Lakshman Achuthan is one of the most “notorious” voices in economics.
Achuthan, the head of the Economic Cycle Research Institute, predicted in 2011 that the U.S. was doomed for a recession. And in late 2012, he said that the recession started in mid-2012.
This morning, Achuthan is appearing with Bloomberg Surveillance with Tom Keene defending his assessment.
“You reaffirm your call right?” asked Keene.
“Correct,” said Achuthan.
“First off, all you have now is preliminary numbers,” he said of the BEA’s GDP figures. “All that stuff gets revised massively.”
“Secondarily, you cannot get away from the fact that 35-54 year olds have lost almost a million jobs since this jobs recovery began. That’s where you make your money. You don’t make your money as a kid. And you don’t make your money when youre about to retire. and that’s a problem.”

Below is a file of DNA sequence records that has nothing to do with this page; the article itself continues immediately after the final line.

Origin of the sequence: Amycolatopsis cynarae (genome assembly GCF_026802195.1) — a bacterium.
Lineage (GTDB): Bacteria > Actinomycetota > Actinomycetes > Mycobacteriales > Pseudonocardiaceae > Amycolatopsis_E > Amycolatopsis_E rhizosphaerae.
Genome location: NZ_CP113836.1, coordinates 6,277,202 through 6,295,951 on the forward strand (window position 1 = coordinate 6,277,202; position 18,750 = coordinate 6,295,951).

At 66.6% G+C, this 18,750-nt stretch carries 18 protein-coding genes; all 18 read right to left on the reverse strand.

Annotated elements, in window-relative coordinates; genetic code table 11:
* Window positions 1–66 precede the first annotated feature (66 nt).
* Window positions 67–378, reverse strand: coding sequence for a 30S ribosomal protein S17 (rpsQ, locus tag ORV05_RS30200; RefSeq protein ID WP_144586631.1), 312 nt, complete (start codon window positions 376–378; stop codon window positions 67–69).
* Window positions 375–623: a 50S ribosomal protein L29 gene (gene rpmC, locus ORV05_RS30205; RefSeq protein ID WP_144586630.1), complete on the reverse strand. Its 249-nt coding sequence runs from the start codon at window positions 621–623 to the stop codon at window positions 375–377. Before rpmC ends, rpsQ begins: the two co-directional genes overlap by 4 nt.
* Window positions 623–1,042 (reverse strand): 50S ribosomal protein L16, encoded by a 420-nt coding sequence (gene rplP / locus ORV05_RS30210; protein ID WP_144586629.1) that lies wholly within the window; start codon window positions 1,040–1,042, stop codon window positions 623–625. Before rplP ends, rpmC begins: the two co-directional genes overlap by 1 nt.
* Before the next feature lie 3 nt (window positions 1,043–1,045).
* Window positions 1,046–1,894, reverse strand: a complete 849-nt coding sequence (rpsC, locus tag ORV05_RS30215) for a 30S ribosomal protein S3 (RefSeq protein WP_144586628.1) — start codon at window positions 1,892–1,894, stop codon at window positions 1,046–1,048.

“We believe a recession began last year,” he added.
Achuthan argued that the behaviour of the Federal Reserve supported his call. Specifically, the Fed wouldn’t be maintaining its ultra-easy monetary policy if it wasn’t convinced the economy was very sick.
Achuthan notes that the NBER, the folks who date recessions, sometimes take up to two years before they call a recession.
He also added that the BEA also makes huge revisions to their numbers.
“Over that last few recessions, the downward revisions are on the order of 2% to 4%,” he noted.
Speaking of revisions, the BEA will be revising all of the GDP data since 1929 to include R&D as a category of investment. These new numbers will be published on Wednesday.
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